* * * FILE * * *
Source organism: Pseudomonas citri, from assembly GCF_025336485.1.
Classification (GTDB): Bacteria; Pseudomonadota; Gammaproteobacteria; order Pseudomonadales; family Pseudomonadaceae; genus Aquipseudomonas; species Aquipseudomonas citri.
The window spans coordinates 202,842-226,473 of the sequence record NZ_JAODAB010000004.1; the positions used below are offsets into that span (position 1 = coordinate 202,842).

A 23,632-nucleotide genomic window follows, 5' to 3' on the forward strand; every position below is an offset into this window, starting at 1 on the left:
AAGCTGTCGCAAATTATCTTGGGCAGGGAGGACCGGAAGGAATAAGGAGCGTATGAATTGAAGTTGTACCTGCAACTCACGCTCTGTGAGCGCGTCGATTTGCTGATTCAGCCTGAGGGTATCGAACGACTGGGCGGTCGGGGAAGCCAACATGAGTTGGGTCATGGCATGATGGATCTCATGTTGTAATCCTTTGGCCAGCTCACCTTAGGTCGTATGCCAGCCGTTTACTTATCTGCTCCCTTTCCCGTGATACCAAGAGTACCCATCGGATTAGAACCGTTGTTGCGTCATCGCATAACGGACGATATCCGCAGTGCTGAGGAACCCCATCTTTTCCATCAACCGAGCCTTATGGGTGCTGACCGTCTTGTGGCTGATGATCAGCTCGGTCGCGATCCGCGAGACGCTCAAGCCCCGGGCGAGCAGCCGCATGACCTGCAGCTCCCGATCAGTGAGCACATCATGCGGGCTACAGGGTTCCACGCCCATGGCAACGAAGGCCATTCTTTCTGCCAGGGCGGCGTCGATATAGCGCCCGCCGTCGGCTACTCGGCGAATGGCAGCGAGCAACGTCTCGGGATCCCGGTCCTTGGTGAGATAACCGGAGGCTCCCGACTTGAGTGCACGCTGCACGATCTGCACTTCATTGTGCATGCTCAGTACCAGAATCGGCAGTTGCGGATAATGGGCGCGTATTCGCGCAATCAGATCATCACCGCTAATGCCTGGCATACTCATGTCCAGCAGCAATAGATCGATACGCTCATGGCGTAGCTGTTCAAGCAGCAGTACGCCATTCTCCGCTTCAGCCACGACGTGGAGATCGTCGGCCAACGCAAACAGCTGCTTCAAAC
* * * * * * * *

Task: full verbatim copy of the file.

Source organism: Pseudomonas citri, from assembly GCF_025336485.1.
Classification (GTDB): Bacteria; Pseudomonadota; Gammaproteobacteria; order Pseudomonadales; family Pseudomonadaceae; genus Aquipseudomonas; species Aquipseudomonas citri.
The window spans coordinates 202,842-226,473 of the sequence record NZ_JAODAB010000004.1; the positions used below are offsets into that span (position 1 = coordinate 202,842).

A 23,632-nucleotide genomic window follows, 5' to 3' on the forward strand; every position below is an offset into this window, starting at 1 on the left:
AAGCTGTCGCAAATTATCTTGGGCAGGGAGGACCGGAAGGAATAAGGAGCGTATGAATTGAAGTTGTACCTGCAACTCACGCTCTGTGAGCGCGTCGATTTGCTGATTCAGCCTGAGGGTATCGAACGACTGGGCGGTCGGGGAAGCCAACATGAGTTGGGTCATGGCATGATGGATCTCATGTTGTAATCCTTTGGCCAGCTCACCTTAGGTCGTATGCCAGCCGTTTACTTATCTGCTCCCTTTCCCGTGATACCAAGAGTACCCATCGGATTAGAACCGTTGTTGCGTCATCGCATAACGGACGATATCCGCAGTGCTGAGGAACCCCATCTTTTCCATCAACCGAGCCTTATGGGTGCTGACCGTCTTGTGGCTGATGATCAGCTCGGTCGCGATCCGCGAGACGCTCAAGCCCCGGGCGAGCAGCCGCATGACCTGCAGCTCCCGATCAGTGAGCACATCATGCGGGCTACAGGGTTCCACGCCCATGGCAACGAAGGCCATTCTTTCTGCCAGGGCGGCGTCGATATAGCGCCCGCCGTCGGCTACTCGGCGAATGGCAGCGAGCAACGTCTCGGGATCCCGGTCCTTGGTGAGATAACCGGAGGCTCCCGACTTGAGTGCACGCTGCACGATCTGCACTTCATTGTGCATGCTCAGTACCAGAATCGGCAGTTGCGGATAATGGGCGCGTATTCGCGCAATCAGATCATCACCGCTAATGCCTGGCATACTCATGTCCAGCAGCAATAGATCGATACGCTCATGGCGTAGCTGTTCAAGCAGCAGTACGCCATTCTCCGCTTCAGCCACGACGTGGAGATCGTCGGCCAACGCAAACAGCTGCTTCAAAC